Facebook — or whatever name the tech giant picks for a reportedly looming rebrand of its data-mining empire as it seeks to teleport its business into the metaverse to escape the unending cavalcade of toxic publicity its execs generate — has a new “bad behavior” badge to sport: It’s just been fined nearly $70 million (£50.5 million) by a U.K. watchdog for deliberately withholding information related to ongoing antitrust oversight of its acquisition of US database and search enginge Giphy.– Natasha Lomas, TechCrunch
Omidyar is no stranger to the media, providing financial backing to The Intercept, for example, and the open internet advocacy group Public Knowledge. According to Politico, when asked to comment, his advocacy group Omidyar Network pointed to an unbylined blog post that went up today titled “In Support of Tech Whistleblowers Who are Holding Tech to Account.” – Richard Lawler, The Verge
As the world begins to truly contend with just how dangerous social media platforms can be, Facebook’s reckoning has been kicked into overdrive following former staffer Frances Haugen’s shocking allegations that the company has long known about its platform’s toxic effects on society — and has done little to try to fix them. Now, amid this firestorm of criticism, the company has reportedly come up with a new public relations strategy: changing its name. – Kara Alaimo, CNN
Donald Trump’s team is making a big deal of this. Yet there’s no indication that the new company has a working platform yet. The new site is just a registration page. – BBC News
For those scammers who think they’ve been scammed, there’s not a lot they can do (and few would have sympathy for them). One forum user suggested any attempt at dealing with this situation would be as useless as trying to arbitrate “against Stalin”. – Danny Palmer, ZDNet
Ex-US President Donald Trump announces social media site – Al Jazeera English
The launch of the platform, dubbed TRUTH Social, comes months after Trump was banned from most major social media sites.
Former United States President Donald Trump has announced the launch of his own social media platform, nine months after being expelled from all major sites for his role in allegedly inciting violence at the US Capitol following his election defeat last year.
In a statement on Wednesday, Trump said the launch of Trump Media & Technology Group (TMTG) and its “TRUTH Social” app is meant to remedy his suspensions from sites such as Facebook and Twitter in the wake of the January 6 storming of the Capitol by his supporters as legislators met to certify the victory of the Republican’s Democratic rival, incumbent President Joe Biden.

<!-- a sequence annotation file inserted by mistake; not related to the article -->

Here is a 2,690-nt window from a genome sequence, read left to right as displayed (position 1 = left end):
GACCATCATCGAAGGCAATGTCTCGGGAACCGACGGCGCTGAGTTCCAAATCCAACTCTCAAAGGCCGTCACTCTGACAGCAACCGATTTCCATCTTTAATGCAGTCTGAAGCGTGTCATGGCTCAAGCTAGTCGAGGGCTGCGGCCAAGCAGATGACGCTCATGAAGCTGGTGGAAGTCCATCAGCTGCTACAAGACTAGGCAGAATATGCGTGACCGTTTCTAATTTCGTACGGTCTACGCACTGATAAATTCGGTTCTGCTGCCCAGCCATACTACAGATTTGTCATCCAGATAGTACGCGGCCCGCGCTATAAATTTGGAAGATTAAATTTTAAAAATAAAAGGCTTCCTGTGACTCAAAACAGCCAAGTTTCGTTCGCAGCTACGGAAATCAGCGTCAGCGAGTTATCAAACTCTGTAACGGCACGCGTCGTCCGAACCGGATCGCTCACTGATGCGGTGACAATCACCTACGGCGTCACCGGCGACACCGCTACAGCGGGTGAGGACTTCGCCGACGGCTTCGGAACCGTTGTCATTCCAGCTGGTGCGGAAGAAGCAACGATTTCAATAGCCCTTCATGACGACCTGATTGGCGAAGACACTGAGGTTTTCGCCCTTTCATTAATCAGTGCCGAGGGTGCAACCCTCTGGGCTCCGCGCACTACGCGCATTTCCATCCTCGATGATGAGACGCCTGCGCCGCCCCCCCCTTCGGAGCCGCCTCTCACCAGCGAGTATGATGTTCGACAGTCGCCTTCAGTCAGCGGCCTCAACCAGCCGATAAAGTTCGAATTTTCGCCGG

“We live in a world where the Taliban has a huge presence on Twitter, yet your favorite American President has been silenced. This is unacceptable,” Trump said in the written statement included in a news release.
“I am excited to send out my first TRUTH on TRUTH Social very soon. TMTG was founded with a mission to give a voice to all. I’m excited to soon begin sharing my thoughts on TRUTH Social and to fight back against Big Tech,” he said.
The social network is set for a preliminary rollout in November and a full rollout in the first quarter of 2022, according to the release. It is being created through a new company formed by a merger of the TMTG and a special acquisition company.
The social media platform is the first of the three stages in the company’s plans, followed by a subscription video-on-demand service called TMTG+ that will feature entertainment, news and podcasts, and an entry to the cloud-computing space, according to the release.
Trump, who was impeached by the US House of Representatives for his role in egging on rioters on January 6, but later acquitted of the charges in the then Republican-controlled US Senate, has been vocal about his desire to launch his own media platform following his presidency.
An earlier effort to launch a blog on his existing website was abandoned after the page drew dismal views.
In May, a semi-independent Facebook oversight board upheld Trump’s suspension from the site, on which he had about 35 million followers, while criticising the open-ended nature of the ban and calling for the company to determine a more concrete timeline of the ban within six months.
In July, Trump sued Facebook, Twitter and Google, along with their chief executives, seeking the restoration of his accounts and punitive damages.